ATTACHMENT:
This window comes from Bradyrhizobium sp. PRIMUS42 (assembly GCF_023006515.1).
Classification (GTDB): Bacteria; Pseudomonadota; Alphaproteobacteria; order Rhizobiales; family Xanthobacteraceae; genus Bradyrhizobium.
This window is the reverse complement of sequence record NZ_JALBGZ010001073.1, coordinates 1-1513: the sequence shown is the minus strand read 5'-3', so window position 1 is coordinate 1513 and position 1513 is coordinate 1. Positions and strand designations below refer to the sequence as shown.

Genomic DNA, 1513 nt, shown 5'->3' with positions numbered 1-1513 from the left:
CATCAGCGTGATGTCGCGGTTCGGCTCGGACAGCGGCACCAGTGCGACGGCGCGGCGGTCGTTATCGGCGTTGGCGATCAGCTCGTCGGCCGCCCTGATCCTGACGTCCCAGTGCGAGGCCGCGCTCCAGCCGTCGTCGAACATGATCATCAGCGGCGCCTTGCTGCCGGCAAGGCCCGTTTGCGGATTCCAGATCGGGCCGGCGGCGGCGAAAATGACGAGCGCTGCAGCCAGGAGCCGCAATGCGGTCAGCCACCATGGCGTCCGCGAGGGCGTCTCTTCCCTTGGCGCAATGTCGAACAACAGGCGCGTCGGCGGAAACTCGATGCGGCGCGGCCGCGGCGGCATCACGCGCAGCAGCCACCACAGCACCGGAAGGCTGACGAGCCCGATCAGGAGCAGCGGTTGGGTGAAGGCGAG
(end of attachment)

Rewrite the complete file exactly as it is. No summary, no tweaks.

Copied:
This window comes from Bradyrhizobium sp. PRIMUS42 (assembly GCF_023006515.1).
Classification (GTDB): Bacteria; Pseudomonadota; Alphaproteobacteria; order Rhizobiales; family Xanthobacteraceae; genus Bradyrhizobium.
This window is the reverse complement of sequence record NZ_JALBGZ010001073.1, coordinates 1-1513: the sequence shown is the minus strand read 5'-3', so window position 1 is coordinate 1513 and position 1513 is coordinate 1. Positions and strand designations below refer to the sequence as shown.

Genomic DNA, 1513 nt, shown 5'->3' with positions numbered 1-1513 from the left:
CATCAGCGTGATGTCGCGGTTCGGCTCGGACAGCGGCACCAGTGCGACGGCGCGGCGGTCGTTATCGGCGTTGGCGATCAGCTCGTCGGCCGCCCTGATCCTGACGTCCCAGTGCGAGGCCGCGCTCCAGCCGTCGTCGAACATGATCATCAGCGGCGCCTTGCTGCCGGCAAGGCCCGTTTGCGGATTCCAGATCGGGCCGGCGGCGGCGAAAATGACGAGCGCTGCAGCCAGGAGCCGCAATGCGGTCAGCCACCATGGCGTCCGCGAGGGCGTCTCTTCCCTTGGCGCAATGTCGAACAACAGGCGCGTCGGCGGAAACTCGATGCGGCGCGGCCGCGGCGGCATCACGCGCAGCAGCCACCACAGCACCGGAAGGCTGACGAGCCCGATCAGGAGCAGCGGTTGGGTGAAGGCGAG